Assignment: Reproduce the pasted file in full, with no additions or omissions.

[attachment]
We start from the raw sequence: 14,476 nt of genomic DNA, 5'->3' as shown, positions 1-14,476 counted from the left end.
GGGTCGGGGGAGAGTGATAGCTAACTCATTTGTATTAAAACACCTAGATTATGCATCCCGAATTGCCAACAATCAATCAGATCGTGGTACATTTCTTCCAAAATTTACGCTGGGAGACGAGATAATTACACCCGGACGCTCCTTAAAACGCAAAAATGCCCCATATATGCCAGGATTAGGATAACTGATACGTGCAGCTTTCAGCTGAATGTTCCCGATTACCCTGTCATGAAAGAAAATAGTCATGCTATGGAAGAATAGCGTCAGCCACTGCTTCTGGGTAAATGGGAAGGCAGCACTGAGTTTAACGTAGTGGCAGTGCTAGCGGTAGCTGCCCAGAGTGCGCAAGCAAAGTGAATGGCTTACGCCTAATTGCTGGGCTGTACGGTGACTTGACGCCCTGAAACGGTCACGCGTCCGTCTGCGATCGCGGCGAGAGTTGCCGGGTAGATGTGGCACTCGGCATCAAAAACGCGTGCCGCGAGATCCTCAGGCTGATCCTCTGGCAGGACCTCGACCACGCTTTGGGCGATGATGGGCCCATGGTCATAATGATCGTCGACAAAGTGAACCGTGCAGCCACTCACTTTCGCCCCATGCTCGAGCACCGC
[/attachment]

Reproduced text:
We start from the raw sequence: 14,476 nt of genomic DNA, 5'->3' as shown, positions 1-14,476 counted from the left end.
GGGTCGGGGGAGAGTGATAGCTAACTCATTTGTATTAAAACACCTAGATTATGCATCCCGAATTGCCAACAATCAATCAGATCGTGGTACATTTCTTCCAAAATTTACGCTGGGAGACGAGATAATTACACCCGGACGCTCCTTAAAACGCAAAAATGCCCCATATATGCCAGGATTAGGATAACTGATACGTGCAGCTTTCAGCTGAATGTTCCCGATTACCCTGTCATGAAAGAAAATAGTCATGCTATGGAAGAATAGCGTCAGCCACTGCTTCTGGGTAAATGGGAAGGCAGCACTGAGTTTAACGTAGTGGCAGTGCTAGCGGTAGCTGCCCAGAGTGCGCAAGCAAAGTGAATGGCTTACGCCTAATTGCTGGGCTGTACGGTGACTTGACGCCCTGAAACGGTCACGCGTCCGTCTGCGATCGCGGCGAGAGTTGCCGGGTAGATGTGGCACTCGGCATCAAAAACGCGTGCCGCGAGATCCTCAGGCTGATCCTCTGGCAGGACCTCGACCACGCTTTGGGCGATGATGGGCCCATGGTCATAATGATCGTCGACAAAGTGAACCGTGCAGCCACTCACTTTCGCCCCATGCTCGAGCACCGC